MAMMOTH HOT SPRINGS, Wyo. — The National Park Service (NPS) is asking for public comment on a proposal to suspend one component of the adaptive monitoring plan for winter use, which was initially put in place to evaluate effects to resources in relation to snowmobiles and Oversnow Vehicles (OSV) use.
Starting in the winter of 2021 and 2022, a wildlife monitoring effort identified in the 2012-2013 Winter Use Plan and Supplemental Environmental Impact Statement (SEIS)/Record of Decision (ROD) would be suspended given the results have not substantially changed over the decade evaluated. This action would not affect snowmobile or OSV use in the park or impact visitors. This action is also consistent with the park’s Winter Use Adaptive Management Plan, which stated the NPS would continually re-examine and adjust winter use monitoring strategies, and management actions as new information became available.
Wildlife monitoring has consistently shown similar response levels over the years, indicating that wildlife are not, or are minimally, impacted. Wildlife response to OSVs will likely continue to follow observed patterns from the last 20 years of observation. In the future, the park may explore other methods for monitoring wildlife impacts.
A recent summary report combined findings from the winter monitoring programs since the 2012-2013 Winter Use Plan and SEIS/ROD was put into effect. This summary report found that:
- Winter wildlife monitoring data from 2014 to 2019 showed 95% of wildlife in proximity (within 500 feet) to the groomed road corridor demonstrated no response or a “look and resume” response to over snow vehicles.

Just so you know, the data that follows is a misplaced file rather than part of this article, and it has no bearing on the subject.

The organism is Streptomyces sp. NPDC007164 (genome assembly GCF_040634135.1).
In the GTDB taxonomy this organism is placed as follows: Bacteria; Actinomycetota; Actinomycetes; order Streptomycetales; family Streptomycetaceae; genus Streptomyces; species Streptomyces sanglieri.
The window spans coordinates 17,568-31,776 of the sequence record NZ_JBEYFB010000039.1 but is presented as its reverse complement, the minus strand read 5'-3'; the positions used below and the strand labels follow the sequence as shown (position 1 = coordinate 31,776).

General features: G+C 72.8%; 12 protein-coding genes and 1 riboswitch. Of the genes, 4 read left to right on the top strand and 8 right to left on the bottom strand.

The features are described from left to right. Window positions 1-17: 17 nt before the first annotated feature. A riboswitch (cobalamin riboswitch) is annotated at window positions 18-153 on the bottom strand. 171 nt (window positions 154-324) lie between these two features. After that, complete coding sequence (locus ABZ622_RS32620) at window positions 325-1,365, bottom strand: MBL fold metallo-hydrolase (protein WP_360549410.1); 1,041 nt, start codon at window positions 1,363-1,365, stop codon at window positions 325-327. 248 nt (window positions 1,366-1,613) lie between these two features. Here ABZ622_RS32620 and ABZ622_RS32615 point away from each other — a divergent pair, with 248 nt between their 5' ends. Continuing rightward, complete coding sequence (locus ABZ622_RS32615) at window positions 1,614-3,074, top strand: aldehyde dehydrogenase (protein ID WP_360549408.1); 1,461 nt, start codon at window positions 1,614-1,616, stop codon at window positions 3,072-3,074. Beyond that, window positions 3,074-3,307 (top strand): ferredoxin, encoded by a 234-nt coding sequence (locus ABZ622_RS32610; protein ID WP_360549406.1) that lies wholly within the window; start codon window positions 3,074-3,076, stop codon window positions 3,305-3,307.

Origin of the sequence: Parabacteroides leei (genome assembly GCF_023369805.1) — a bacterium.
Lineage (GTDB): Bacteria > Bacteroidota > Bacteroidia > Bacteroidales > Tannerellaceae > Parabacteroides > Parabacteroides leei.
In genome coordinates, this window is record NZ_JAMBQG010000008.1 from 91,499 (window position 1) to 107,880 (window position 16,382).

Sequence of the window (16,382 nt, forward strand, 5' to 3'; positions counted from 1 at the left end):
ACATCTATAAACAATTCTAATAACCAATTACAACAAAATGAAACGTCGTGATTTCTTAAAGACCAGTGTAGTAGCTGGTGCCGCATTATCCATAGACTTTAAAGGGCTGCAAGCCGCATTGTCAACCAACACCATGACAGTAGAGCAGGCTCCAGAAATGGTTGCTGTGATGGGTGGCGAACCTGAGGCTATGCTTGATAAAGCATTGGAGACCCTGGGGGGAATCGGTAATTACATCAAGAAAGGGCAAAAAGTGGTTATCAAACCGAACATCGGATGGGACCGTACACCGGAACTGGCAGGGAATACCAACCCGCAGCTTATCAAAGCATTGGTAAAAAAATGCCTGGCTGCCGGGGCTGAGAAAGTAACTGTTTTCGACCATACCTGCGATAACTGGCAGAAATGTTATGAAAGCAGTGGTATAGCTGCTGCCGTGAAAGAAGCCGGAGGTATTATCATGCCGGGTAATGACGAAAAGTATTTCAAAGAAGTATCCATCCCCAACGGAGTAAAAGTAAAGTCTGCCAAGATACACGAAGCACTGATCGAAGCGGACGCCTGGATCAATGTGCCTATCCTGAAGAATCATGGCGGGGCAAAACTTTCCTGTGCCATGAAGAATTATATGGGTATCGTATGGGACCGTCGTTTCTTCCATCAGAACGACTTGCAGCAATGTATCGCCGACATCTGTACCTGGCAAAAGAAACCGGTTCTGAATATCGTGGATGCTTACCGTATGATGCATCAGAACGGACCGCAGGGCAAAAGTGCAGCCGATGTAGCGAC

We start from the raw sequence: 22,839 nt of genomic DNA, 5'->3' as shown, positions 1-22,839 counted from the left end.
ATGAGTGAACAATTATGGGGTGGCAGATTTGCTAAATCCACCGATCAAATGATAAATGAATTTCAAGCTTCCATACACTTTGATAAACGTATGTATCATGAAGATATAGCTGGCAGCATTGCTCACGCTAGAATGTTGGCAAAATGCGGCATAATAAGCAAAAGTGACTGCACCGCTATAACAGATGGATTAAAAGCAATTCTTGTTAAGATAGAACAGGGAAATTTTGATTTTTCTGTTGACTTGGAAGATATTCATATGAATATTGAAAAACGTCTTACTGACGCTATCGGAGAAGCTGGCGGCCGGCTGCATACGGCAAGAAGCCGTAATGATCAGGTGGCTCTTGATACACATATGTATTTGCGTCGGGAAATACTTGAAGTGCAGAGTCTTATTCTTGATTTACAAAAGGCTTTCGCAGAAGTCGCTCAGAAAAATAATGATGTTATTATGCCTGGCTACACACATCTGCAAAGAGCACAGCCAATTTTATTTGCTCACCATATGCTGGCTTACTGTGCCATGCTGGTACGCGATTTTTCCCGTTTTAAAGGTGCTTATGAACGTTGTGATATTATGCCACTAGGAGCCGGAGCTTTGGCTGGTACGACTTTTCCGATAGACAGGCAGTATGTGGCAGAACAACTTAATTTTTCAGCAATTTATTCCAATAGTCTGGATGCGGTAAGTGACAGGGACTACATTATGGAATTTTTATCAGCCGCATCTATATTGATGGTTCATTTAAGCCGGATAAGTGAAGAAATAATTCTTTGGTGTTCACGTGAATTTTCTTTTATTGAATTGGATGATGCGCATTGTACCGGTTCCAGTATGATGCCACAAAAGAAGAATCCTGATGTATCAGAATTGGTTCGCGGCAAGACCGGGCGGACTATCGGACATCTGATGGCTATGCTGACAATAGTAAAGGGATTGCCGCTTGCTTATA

- Observations during this period included 1,105 groups of wildlife and 6,715 individual animals.
- Similar monitoring efforts prior to the SEIS in 2013 found roughly 91% of wildlife were observed to demonstrate no response or a “look and resume” response.
Yellowstone will renew the winter wildlife monitoring program if unexpected changes occur to wildlife populations or if significant adjustments are made to winter operations and use. Future winter wildlife monitoring efforts will be informed by the scientific community and may be considerably different than current monitoring methodologies. All other monitoring components of the SEIS/ROD will remain in effect.
This finding will inform the park’s interest in conducting visitor use impact monitoring in the summer due to record-breaking visitation.